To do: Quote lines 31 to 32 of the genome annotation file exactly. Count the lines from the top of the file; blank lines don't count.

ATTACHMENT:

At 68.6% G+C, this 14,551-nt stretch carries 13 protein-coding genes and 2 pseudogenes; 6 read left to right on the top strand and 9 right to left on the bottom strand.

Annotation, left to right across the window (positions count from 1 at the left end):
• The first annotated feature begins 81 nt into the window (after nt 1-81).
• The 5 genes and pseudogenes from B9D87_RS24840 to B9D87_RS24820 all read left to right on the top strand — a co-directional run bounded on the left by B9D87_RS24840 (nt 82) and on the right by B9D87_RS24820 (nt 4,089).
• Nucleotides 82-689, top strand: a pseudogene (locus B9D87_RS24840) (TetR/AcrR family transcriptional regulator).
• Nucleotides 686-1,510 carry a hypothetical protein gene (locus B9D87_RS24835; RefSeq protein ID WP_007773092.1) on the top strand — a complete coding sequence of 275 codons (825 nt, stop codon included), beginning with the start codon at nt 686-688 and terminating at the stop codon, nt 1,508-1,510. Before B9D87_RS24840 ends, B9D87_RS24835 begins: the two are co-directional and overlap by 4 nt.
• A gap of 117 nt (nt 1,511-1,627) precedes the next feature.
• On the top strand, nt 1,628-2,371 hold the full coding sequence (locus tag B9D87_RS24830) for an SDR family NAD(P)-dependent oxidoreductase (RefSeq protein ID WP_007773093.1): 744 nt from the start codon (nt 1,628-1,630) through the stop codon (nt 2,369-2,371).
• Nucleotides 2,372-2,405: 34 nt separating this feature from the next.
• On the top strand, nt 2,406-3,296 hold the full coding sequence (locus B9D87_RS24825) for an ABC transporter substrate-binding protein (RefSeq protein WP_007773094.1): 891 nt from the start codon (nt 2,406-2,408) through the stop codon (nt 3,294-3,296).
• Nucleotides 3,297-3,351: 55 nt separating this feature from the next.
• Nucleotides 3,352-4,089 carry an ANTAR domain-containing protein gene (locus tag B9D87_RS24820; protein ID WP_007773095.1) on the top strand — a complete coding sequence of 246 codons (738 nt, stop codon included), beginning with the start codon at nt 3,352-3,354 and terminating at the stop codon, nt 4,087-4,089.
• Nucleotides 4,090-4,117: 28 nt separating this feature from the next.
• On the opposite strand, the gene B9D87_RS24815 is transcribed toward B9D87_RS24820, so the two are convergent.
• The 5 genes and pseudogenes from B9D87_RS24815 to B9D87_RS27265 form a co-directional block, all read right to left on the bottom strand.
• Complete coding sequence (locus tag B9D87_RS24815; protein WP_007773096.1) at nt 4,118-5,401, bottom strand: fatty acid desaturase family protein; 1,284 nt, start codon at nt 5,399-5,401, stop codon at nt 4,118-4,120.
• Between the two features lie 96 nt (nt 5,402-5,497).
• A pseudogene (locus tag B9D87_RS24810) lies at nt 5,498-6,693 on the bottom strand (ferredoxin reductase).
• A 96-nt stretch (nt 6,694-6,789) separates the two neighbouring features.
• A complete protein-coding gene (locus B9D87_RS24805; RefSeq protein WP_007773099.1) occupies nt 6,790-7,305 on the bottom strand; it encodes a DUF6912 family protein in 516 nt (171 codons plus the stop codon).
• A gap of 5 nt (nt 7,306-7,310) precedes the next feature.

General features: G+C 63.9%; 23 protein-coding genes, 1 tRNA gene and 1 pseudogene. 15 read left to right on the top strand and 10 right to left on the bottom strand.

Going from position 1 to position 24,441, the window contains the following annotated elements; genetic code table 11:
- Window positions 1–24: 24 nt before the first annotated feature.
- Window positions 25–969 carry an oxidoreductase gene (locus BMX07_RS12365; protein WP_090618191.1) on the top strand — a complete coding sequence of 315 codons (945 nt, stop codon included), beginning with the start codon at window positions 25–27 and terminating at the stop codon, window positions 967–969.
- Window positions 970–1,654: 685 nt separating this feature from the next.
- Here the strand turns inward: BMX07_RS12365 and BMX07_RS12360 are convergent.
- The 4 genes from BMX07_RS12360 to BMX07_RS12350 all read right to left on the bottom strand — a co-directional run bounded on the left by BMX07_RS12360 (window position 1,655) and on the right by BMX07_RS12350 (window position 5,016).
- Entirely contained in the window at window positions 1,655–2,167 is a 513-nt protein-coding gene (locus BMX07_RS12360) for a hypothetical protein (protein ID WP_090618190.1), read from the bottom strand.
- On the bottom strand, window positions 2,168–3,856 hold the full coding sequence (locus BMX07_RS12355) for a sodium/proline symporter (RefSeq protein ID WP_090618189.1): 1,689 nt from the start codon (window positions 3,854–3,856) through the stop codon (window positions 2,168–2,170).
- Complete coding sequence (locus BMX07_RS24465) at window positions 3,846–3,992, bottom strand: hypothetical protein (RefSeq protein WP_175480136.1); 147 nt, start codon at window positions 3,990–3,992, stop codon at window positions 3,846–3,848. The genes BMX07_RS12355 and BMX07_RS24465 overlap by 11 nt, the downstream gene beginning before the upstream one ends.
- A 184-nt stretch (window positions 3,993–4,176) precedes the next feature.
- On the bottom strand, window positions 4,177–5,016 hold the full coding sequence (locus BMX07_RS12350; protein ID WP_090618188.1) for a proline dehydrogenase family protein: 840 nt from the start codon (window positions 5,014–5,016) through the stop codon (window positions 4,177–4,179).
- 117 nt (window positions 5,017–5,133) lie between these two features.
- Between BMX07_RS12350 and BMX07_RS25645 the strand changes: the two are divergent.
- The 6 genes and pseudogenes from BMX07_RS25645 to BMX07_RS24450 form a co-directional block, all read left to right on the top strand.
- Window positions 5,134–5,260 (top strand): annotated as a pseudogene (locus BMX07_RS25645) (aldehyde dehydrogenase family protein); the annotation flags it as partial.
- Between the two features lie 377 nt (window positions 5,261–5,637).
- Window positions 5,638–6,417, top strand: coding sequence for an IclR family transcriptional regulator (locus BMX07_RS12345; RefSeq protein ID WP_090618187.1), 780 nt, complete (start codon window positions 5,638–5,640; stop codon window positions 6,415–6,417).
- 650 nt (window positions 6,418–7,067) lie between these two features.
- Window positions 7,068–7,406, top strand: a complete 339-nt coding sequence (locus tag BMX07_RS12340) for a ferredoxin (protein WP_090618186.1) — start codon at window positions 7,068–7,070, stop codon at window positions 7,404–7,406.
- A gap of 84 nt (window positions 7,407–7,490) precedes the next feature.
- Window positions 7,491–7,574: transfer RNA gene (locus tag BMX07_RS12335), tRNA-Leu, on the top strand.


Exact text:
- Complete coding sequence (locus BMX07_RS24465) at window positions 3,846–3,992, bottom strand: hypothetical protein (RefSeq protein WP_175480136.1); 147 nt, start codon at window positions 3,990–3,992, stop codon at window positions 3,846–3,848. The genes BMX07_RS12355 and BMX07_RS24465 overlap by 11 nt, the downstream gene beginning before the upstream one ends.
- A 184-nt stretch (window positions 3,993–4,176) precedes the next feature.